Participants were also categorized into two groups based on their physical activity: active (82%) or inactive (17%). Those in the active group participated in light physical activity such as walking, gardening, bowling or biking for at least 4 hours per week or regular intense exercise such as running or swimming several times a week or competitive sports, according to the researchers.

Over the course of the study, the researchers identified 194 women with dementia, 102 with Alzheimer’s disease, 27 with vascular dementia, 41 with mixed dementia and 81 with dementia with cerebrovascular disease.

The analysis was adjusted for age, education, socioeconomic status, hypertension, BMI, cigarette smoking, diabetes mellitus, angina pectoris, stress and major depression.

High levels of cognitive activity in midlife were associated with a 46% lower risk for Alzheimer’s disease and a 34% lower risk for dementia overall, compared with low levels of cognitive activity.

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Additionally, participants in the physically active group had a 52% lower risk for dementia with cerebrovascular disease and a 56% lower risk for mixed dementia, compared with those in the inactive group.

After excluding participants who developed dementia before 1990 (n = 21), the results remained similar, with the exception that physical activity was then associated with a 34% lower risk for total dementia.

“These results indicate that these activities in middle age may play a role in preventing dementia in old age and preserving cognitive health,” Najar said in a press release. “It’s exciting as these are activities that people can incorporate into their lives pretty easily and without a lot of expense.” – by Alaina Tedesco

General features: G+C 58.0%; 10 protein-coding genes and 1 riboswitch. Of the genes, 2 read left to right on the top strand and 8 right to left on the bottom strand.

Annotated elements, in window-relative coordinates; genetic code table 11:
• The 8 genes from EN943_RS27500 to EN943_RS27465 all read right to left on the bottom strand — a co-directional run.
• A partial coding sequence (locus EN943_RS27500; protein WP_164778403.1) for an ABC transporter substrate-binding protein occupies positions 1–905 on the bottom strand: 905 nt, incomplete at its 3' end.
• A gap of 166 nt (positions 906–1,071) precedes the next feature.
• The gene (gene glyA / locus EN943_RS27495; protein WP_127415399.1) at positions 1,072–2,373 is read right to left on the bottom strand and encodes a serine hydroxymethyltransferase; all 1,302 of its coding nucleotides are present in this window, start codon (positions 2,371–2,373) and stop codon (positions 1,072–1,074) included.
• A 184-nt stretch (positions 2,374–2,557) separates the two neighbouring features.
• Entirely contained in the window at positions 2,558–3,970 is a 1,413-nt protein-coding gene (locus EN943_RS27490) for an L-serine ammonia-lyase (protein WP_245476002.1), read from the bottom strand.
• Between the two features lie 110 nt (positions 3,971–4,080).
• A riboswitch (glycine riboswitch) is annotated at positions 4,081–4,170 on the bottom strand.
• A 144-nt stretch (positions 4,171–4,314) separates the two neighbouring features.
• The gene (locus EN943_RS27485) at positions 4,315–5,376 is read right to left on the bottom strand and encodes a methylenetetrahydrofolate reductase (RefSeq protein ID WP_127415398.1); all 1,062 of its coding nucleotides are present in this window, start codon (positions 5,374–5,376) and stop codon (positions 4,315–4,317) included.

Disclosures: The authors report no relevant financial disclosures.

    Perspective

    This study provides further evidence supporting staying physically active and socially engaged throughout the lifespan to reduce the risk of dementia. In addition to other health benefits, this may be the spark that some people need to get off the couch and turn off the TV. Often, the approach to dementia has been very nihilistic, this study changes that paradigm.

    Physicians should get in the habit of counseling their patients to get or stay physically active and to get more engaged in cerebral activities. This should be standard, much like our advice to quit smoking, moderate alcohol use and follow a healthy diet.

    Consolidated sleep for 7 to 8 hours a night has also been shown to benefit memory and this should be advocated for as well with our patients.

    Further studies to replicate these findings would be helpful. A study in men to make certain the findings are not unique to women would also be helpful.

    • Donn Dexter, MD
    • Assistant Professor of Neurology
      Mayo Clinic College of Medicine and Science
      Fellow of the American Academy of Neurology

    Disclosures: Dexter reports no relevant financial disclosures.